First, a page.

Endothelial cells are major components of the blood–brain barrier and part of the placental blood barrier, preventing circulating virus from entering the brain and the fetal tissues, respectively.
What New Information Does This Article Contribute?
Low passage human endothelial cells can be readily infected by Zika virus of the African and South American lineage and release infectious progeny virus.
South American Zika virus isolates replicate faster in human endothelial cells and are partially cytopathic.
The receptor tyrosine kinase AXL is required for Zika virus entry of endothelial cells at a postbinding step.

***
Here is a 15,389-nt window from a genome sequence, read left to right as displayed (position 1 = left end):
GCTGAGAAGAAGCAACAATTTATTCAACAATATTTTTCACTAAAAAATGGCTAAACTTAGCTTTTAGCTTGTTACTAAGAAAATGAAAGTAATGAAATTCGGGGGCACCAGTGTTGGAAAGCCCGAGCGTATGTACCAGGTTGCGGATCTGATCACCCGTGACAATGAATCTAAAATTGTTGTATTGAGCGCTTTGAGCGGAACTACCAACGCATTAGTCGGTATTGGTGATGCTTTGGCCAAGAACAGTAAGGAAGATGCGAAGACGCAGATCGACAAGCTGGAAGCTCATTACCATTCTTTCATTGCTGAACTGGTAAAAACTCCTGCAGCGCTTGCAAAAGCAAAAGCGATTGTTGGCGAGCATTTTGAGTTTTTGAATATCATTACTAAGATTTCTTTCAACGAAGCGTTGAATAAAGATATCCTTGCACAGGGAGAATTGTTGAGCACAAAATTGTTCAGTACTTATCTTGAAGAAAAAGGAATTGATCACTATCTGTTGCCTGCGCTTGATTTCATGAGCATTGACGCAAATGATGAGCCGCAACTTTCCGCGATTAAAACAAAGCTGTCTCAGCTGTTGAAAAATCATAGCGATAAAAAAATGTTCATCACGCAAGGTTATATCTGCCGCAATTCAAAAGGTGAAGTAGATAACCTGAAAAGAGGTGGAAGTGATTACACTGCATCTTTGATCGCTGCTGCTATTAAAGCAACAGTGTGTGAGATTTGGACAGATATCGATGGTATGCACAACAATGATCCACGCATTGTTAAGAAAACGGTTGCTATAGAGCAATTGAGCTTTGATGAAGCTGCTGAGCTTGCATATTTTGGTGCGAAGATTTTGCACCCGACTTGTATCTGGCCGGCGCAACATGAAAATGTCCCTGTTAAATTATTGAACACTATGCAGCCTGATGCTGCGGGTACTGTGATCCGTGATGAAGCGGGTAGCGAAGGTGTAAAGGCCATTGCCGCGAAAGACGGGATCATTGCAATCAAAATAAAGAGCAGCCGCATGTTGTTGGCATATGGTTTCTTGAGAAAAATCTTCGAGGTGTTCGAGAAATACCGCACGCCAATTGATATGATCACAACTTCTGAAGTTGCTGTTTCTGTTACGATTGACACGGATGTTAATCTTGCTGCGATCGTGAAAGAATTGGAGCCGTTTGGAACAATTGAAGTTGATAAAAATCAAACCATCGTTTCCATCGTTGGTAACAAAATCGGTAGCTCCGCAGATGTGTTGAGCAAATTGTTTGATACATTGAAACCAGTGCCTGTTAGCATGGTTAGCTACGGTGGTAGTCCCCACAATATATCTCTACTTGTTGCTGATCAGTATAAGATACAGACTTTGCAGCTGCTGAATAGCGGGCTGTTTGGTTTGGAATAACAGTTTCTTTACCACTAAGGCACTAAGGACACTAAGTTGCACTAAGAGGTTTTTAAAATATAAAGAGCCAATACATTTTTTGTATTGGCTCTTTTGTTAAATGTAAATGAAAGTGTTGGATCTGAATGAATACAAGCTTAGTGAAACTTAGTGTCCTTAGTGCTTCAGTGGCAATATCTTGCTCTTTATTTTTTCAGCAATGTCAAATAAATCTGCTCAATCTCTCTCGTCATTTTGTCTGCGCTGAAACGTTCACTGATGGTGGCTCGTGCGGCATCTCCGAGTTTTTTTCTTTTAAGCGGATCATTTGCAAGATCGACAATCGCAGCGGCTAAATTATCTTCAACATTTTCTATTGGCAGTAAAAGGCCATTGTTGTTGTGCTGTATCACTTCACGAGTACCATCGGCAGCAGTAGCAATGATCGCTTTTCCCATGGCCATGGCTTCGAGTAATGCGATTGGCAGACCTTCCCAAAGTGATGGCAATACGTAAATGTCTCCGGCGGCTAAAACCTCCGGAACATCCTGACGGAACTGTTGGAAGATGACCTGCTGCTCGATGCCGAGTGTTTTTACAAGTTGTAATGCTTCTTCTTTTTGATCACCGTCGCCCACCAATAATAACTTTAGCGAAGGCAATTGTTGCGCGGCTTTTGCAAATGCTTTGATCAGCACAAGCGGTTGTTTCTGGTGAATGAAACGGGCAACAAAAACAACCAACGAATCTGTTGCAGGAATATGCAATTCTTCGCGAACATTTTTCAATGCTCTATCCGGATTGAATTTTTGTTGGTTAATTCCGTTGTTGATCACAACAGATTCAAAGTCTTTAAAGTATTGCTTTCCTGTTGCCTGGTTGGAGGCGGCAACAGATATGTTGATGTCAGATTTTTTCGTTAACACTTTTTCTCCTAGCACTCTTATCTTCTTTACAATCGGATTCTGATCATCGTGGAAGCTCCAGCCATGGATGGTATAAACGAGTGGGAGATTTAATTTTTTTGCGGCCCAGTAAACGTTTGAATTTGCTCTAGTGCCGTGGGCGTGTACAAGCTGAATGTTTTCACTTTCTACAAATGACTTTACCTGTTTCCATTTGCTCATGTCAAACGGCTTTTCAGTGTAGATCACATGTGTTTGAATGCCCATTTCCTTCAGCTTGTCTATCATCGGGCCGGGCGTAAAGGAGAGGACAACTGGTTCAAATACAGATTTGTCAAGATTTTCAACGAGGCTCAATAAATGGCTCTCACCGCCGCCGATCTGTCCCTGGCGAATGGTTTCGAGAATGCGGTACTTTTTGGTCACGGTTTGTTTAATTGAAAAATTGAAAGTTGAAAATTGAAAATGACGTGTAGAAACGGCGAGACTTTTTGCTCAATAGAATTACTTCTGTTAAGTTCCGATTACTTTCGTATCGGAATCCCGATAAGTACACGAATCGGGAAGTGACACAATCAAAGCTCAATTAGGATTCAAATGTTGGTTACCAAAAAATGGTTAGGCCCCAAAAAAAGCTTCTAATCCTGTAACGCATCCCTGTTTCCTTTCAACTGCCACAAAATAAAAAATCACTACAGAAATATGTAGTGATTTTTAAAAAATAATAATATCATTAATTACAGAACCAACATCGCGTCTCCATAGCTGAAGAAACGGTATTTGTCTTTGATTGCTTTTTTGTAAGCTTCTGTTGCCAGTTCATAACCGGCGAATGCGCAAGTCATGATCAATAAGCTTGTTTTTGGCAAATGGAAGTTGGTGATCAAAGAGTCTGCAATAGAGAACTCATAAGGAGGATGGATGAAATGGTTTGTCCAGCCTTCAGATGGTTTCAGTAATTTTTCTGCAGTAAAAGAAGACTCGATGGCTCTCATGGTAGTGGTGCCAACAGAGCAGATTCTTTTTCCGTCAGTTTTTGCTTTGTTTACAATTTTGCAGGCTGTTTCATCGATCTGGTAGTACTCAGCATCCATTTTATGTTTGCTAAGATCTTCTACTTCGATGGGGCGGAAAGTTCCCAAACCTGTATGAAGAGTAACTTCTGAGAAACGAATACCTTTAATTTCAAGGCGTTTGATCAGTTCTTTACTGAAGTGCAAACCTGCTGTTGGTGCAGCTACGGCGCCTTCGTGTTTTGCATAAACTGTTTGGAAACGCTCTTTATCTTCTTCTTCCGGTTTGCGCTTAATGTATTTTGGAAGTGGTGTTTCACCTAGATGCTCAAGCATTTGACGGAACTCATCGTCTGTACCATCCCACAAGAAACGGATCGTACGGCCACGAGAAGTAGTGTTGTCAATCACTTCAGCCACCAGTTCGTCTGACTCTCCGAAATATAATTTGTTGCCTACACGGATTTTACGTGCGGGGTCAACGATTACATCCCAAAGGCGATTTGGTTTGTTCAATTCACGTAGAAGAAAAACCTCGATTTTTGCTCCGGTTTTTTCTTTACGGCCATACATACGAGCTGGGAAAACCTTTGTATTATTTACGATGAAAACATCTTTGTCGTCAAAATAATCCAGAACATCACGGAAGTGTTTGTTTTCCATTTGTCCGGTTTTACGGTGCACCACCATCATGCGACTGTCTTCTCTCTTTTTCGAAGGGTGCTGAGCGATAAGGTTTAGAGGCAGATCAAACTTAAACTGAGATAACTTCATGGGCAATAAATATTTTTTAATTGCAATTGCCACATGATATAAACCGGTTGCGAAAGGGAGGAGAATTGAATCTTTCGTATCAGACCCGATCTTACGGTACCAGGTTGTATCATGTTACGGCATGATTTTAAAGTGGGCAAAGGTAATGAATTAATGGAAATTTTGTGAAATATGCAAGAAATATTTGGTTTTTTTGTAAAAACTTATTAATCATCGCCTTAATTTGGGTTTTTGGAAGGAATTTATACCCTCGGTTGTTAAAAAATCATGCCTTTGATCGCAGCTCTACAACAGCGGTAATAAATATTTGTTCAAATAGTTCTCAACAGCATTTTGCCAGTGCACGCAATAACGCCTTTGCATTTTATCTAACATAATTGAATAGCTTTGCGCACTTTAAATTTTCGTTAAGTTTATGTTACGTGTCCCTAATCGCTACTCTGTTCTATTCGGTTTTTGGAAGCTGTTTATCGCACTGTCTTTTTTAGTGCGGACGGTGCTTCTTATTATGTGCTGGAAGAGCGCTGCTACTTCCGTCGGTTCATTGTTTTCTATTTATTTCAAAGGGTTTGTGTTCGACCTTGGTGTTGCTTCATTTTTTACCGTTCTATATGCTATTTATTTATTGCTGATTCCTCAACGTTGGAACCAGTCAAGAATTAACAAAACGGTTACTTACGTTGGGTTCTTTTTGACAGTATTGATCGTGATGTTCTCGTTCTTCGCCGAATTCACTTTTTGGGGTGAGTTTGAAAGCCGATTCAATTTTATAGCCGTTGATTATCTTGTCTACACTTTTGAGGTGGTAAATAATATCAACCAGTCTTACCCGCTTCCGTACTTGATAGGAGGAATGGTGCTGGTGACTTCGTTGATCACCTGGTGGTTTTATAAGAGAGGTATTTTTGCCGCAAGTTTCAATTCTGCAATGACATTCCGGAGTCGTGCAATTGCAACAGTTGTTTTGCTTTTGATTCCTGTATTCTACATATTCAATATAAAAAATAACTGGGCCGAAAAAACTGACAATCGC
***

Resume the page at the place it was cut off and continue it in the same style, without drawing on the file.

The endothelium is the key cellular barrier between the blood and interstitial space. We find that Zika virus use of the receptor tyrosine kinase AXL allows for entry into endothelium, in particular human umbilical vein endothelium. This work demonstrates that endothelial cells are key targets for ZIKA virus and could be a novel pharmacological target. Critically, this work (1) strongly implies that screening of the stored blood supply should be a priority because of the direct contact between blood and endothelium and (2) could explain the presence of the virus in embryos, in utero, and in stored blood.